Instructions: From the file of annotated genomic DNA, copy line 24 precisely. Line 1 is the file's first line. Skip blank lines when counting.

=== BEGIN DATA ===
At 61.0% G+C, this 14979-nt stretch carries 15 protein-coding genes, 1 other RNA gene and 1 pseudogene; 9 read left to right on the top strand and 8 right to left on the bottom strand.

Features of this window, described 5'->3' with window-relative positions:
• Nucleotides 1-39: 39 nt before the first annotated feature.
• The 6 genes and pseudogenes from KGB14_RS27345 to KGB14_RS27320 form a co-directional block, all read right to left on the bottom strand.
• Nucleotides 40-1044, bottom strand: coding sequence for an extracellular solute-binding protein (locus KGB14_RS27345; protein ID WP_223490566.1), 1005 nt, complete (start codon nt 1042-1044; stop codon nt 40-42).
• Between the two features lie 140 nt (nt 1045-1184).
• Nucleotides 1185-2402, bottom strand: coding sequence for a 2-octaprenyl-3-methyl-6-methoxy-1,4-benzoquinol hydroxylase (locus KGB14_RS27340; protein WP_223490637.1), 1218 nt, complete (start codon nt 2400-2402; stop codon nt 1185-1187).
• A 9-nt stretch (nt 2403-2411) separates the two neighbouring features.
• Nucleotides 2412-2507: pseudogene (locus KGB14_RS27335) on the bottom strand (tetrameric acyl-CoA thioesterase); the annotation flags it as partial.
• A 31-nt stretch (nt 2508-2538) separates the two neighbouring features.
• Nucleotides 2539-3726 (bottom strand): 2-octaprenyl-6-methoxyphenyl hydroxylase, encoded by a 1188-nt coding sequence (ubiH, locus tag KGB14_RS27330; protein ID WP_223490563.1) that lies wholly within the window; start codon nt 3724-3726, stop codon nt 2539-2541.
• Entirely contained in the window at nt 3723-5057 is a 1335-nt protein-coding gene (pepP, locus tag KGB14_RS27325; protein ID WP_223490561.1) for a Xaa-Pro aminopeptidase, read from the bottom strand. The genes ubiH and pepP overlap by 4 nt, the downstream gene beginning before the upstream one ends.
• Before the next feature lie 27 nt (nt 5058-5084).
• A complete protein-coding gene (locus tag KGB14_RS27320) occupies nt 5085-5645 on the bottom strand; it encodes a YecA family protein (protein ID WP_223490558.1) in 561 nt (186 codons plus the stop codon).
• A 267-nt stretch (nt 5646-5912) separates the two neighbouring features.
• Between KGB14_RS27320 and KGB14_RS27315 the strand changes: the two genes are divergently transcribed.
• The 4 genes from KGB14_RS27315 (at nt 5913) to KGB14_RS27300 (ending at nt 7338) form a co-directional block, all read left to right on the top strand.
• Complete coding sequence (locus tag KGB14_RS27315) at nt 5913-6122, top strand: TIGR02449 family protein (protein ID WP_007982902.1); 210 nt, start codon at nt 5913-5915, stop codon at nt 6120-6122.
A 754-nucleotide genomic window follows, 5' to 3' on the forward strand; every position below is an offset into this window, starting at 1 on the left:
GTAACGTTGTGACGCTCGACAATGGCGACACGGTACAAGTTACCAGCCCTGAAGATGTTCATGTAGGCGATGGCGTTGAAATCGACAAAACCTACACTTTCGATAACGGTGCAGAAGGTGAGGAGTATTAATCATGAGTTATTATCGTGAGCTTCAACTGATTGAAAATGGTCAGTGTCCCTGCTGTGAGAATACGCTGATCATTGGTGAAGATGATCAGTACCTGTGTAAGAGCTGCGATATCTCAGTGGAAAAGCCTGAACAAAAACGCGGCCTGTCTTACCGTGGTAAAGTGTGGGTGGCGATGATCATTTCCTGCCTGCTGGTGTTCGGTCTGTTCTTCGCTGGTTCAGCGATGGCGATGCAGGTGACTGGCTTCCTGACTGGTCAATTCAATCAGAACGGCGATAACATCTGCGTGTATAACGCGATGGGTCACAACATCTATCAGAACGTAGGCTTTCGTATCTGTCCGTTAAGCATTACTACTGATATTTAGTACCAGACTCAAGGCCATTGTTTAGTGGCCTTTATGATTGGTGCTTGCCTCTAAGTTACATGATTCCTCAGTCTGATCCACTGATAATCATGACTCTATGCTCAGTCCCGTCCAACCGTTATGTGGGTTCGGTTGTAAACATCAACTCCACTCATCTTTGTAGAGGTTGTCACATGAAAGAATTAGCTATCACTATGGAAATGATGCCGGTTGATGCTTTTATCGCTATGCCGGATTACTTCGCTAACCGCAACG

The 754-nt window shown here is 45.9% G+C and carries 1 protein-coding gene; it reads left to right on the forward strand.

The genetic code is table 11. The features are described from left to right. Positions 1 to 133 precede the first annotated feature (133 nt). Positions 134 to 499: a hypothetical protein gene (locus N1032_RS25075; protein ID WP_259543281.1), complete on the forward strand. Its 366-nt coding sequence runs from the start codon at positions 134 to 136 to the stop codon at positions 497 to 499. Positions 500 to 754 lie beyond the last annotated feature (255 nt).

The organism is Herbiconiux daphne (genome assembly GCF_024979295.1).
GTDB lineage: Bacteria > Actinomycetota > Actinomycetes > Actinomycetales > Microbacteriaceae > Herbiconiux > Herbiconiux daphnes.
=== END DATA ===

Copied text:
GTDB lineage: Bacteria > Actinomycetota > Actinomycetes > Actinomycetales > Microbacteriaceae > Herbiconiux > Herbiconiux daphnes.